From a Litigator's Desk: Sometimes the best thing to do is… nothing.

Friday, 28 February 2020 16:10 Written by  Thomas P. Donnelly

It’s the hardest advice to give; do nothing.  As lawyers, we envision ourselves as problem solvers.  It’s our job to take on a client’s problem, real or perceived, and seek to find a solution.  We listen, we evaluate, we plan.  We apply our knowledge of the law, our experience and our judgment to develop a strategy to best address our clients’ concerns and maximize potential outcomes.  We are often type “A” personalities.  We are drawn to action.

So it makes sense that the hardest advice for a lawyer to give is to do nothing; to maintain the status quo, to grin and bear it, to forego that argument or claim. Sometimes, however, to do nothing is exactly what a situation requires.         

For example, consider the small business with two equal owners both of whom are “involved” but to differing degrees.  Each invariably believes the success of the business is primarily the result of their effort as opposed to the efforts of their co-owner.  Should they separate?  Dissolve the business?  Sometimes the answer is certainly yes, but just as often the answer is no.  The cost of the dispute, not only in terms of money spent but also revenue and opportunity lost, must be considered.   It may even be that the co-owners’ combined respective skills are what drove the success of the business and that combination may be lost forever.   Business factors such as proprietary trade secrets or exclusive trade agreements may render separation for value impossible.  There is rarely a quick resolution to a business control dispute.

Similarly, when considering litigation, a party must consider whether litigation is actually in their best interest and not an emotional reaction.  Whether claimant or defendant, the economics of litigation, success or failure, must be considered.  Sometimes, however, the litigation economics form only part of the story.  A business owner must also consider the business management distraction that litigation may cause, disharmony or disunity in the work force as employees and management personnel take up sides, or even the impact on customers and clients.  A further concern is the question of how that portion of the public which becomes aware of the dispute - or even which must become aware of that dispute for business reasons – might perceive the respective positions of the parties.   In some cases, litigation may force clients and customers to become concerned for their own business, thus creating significant stress on the relationship.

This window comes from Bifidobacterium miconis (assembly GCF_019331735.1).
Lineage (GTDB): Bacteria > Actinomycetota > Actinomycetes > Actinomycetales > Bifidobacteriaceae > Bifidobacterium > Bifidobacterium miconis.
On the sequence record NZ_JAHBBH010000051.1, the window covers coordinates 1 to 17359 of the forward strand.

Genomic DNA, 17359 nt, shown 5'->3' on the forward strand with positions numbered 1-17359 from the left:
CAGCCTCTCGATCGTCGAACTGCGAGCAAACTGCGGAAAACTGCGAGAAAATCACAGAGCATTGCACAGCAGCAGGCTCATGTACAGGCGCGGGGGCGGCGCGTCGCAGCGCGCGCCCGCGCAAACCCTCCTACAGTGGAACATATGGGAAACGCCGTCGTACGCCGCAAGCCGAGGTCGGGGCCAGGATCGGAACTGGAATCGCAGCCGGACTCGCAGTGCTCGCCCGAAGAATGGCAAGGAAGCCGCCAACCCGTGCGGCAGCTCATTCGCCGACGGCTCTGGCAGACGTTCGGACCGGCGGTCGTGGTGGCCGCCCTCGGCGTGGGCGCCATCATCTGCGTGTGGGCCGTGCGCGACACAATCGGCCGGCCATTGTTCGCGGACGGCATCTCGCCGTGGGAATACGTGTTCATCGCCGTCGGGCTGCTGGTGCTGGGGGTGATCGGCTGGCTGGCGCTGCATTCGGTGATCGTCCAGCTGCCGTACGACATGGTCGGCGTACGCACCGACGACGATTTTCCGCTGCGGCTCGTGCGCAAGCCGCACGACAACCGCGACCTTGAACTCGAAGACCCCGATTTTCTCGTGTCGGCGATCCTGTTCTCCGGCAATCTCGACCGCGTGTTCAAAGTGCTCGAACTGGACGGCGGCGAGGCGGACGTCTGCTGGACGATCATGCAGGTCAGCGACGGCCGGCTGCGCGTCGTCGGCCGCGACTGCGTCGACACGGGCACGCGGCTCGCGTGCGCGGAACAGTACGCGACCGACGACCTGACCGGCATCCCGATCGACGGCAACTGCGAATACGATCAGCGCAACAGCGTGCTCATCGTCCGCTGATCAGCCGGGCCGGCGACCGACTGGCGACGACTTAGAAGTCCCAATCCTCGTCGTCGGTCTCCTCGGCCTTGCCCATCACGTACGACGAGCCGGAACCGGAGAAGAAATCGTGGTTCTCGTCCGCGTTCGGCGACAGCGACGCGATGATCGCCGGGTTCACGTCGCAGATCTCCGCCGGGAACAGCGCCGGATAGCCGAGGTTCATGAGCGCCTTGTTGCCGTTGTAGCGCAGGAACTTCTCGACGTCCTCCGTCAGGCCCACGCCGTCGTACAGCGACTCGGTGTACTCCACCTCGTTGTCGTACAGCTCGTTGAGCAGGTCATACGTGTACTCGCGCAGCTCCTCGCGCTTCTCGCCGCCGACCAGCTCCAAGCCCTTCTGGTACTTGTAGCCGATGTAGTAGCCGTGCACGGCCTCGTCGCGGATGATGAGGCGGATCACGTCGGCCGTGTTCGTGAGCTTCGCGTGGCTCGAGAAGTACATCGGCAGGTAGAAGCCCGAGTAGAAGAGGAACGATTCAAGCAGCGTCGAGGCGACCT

Tax reporting obligations are another area ripe with conflict.   Often times an analysis of a business control dispute or damages evaluation in litigation will involve analysis of financial and tax reporting.  A party must consider whether tax and financial reporting is consistent and that the facts as reported substantiate the position espoused by the party.  In the litigation process, we often encounter all manner of tax financial recordkeeping and reporting issues; inaccurately reported income, misdirected payments, mischaracterized expenses and inventory value manipulation just to name a few.  The parties to any dispute must consider the implications of public disclosure and avoid “taxicide”.        

Many business relationships disintegrate to the point where continued co-existence is untenable and intolerable. In many cases, there are legal mechanisms that can be brought to bear to induce a change.  A business owner is wise to consult with experienced professionals so as to evaluate the broad ranging ramifications of a particular strategy before embarking on what could be a dangerous or damaging path.  Sometimes it is best to do…nothing.        

Last modified on Friday, 28 February 2020 16:14
Thomas P. Donnelly

Thomas P. Donnelly

Tom’s practice focuses on commercial litigation and transactions. In litigation, Tom represents both Plaintiffs and Defendants. Throughout his career, he has undertaken the representation of both individual and corporate clients in subject matters concerning fraud, contracts, employment agreements, breach of fiduciary duty, securities violations, real estate and insurer bad faith. Tom’s clients include individuals and businesses local to the Philadelphia area, as well as national corporations.

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